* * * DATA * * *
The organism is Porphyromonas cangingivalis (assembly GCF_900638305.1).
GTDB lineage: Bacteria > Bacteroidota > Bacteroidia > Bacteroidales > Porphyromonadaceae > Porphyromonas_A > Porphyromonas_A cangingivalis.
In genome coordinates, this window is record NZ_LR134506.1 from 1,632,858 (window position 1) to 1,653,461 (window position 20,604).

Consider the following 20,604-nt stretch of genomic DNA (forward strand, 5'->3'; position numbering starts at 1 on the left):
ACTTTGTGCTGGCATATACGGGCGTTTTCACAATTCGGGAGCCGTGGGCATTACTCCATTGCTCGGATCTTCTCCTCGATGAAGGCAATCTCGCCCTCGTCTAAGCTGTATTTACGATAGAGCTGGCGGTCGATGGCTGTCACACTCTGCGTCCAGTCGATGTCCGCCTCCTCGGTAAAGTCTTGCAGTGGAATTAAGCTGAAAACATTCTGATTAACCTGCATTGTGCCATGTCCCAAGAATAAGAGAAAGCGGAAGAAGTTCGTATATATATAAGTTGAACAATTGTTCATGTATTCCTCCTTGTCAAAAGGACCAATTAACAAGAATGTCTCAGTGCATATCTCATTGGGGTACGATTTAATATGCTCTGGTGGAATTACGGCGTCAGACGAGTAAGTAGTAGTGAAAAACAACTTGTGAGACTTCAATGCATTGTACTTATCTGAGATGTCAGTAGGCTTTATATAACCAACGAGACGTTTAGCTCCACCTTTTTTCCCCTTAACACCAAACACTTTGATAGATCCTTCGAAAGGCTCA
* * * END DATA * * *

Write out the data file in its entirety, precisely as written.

The organism is Porphyromonas cangingivalis (assembly GCF_900638305.1).
GTDB lineage: Bacteria > Bacteroidota > Bacteroidia > Bacteroidales > Porphyromonadaceae > Porphyromonas_A > Porphyromonas_A cangingivalis.
In genome coordinates, this window is record NZ_LR134506.1 from 1,632,858 (window position 1) to 1,653,461 (window position 20,604).

Consider the following 20,604-nt stretch of genomic DNA (forward strand, 5'->3'; position numbering starts at 1 on the left):
ACTTTGTGCTGGCATATACGGGCGTTTTCACAATTCGGGAGCCGTGGGCATTACTCCATTGCTCGGATCTTCTCCTCGATGAAGGCAATCTCGCCCTCGTCTAAGCTGTATTTACGATAGAGCTGGCGGTCGATGGCTGTCACACTCTGCGTCCAGTCGATGTCCGCCTCCTCGGTAAAGTCTTGCAGTGGAATTAAGCTGAAAACATTCTGATTAACCTGCATTGTGCCATGTCCCAAGAATAAGAGAAAGCGGAAGAAGTTCGTATATATATAAGTTGAACAATTGTTCATGTATTCCTCCTTGTCAAAAGGACCAATTAACAAGAATGTCTCAGTGCATATCTCATTGGGGTACGATTTAATATGCTCTGGTGGAATTACGGCGTCAGACGAGTAAGTAGTAGTGAAAAACAACTTGTGAGACTTCAATGCATTGTACTTATCTGAGATGTCAGTAGGCTTTATATAACCAACGAGACGTTTAGCTCCACCTTTTTTCCCCTTAACACCAAACACTTTGATAGATCCTTCGAAAGGCTCA